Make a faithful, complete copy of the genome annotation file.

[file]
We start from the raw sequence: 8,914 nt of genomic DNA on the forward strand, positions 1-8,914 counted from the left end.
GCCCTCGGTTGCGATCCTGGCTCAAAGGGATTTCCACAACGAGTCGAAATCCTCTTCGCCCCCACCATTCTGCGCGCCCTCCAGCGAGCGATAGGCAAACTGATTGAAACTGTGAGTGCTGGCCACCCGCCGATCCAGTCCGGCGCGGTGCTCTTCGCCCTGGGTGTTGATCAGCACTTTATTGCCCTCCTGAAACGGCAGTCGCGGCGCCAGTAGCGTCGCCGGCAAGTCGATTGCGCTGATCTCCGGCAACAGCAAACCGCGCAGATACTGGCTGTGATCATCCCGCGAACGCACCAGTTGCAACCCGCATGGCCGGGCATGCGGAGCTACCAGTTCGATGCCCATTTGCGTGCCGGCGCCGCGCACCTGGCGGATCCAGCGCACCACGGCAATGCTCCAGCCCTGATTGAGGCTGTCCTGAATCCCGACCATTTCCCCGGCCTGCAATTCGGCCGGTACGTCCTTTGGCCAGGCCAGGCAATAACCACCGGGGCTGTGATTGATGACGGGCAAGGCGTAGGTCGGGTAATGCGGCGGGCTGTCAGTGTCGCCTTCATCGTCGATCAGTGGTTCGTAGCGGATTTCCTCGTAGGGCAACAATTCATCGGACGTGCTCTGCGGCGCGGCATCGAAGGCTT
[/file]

We start from the raw sequence: 8,914 nt of genomic DNA on the forward strand, positions 1-8,914 counted from the left end.
GCCCTCGGTTGCGATCCTGGCTCAAAGGGATTTCCACAACGAGTCGAAATCCTCTTCGCCCCCACCATTCTGCGCGCCCTCCAGCGAGCGATAGGCAAACTGATTGAAACTGTGAGTGCTGGCCACCCGCCGATCCAGTCCGGCGCGGTGCTCTTCGCCCTGGGTGTTGATCAGCACTTTATTGCCCTCCTGAAACGGCAGTCGCGGCGCCAGTAGCGTCGCCGGCAAGTCGATTGCGCTGATCTCCGGCAACAGCAAACCGCGCAGATACTGGCTGTGATCATCCCGCGAACGCACCAGTTGCAACCCGCATGGCCGGGCATGCGGAGCTACCAGTTCGATGCCCATTTGCGTGCCGGCGCCGCGCACCTGGCGGATCCAGCGCACCACGGCAATGCTCCAGCCCTGATTGAGGCTGTCCTGAATCCCGACCATTTCCCCGGCCTGCAATTCGGCCGGTACGTCCTTTGGCCAGGCCAGGCAATAACCACCGGGGCTGTGATTGATGACGGGCAAGGCGTAGGTCGGGTAATGCGGCGGGCTGTCAGTGTCGCCTTCATCGTCGATCAGTGGTTCGTAGCGGATTTCCTCGTAGGGCAACAATTCATCGGACGTGCTCTGCGGCGCGGCATCGAAGGCTT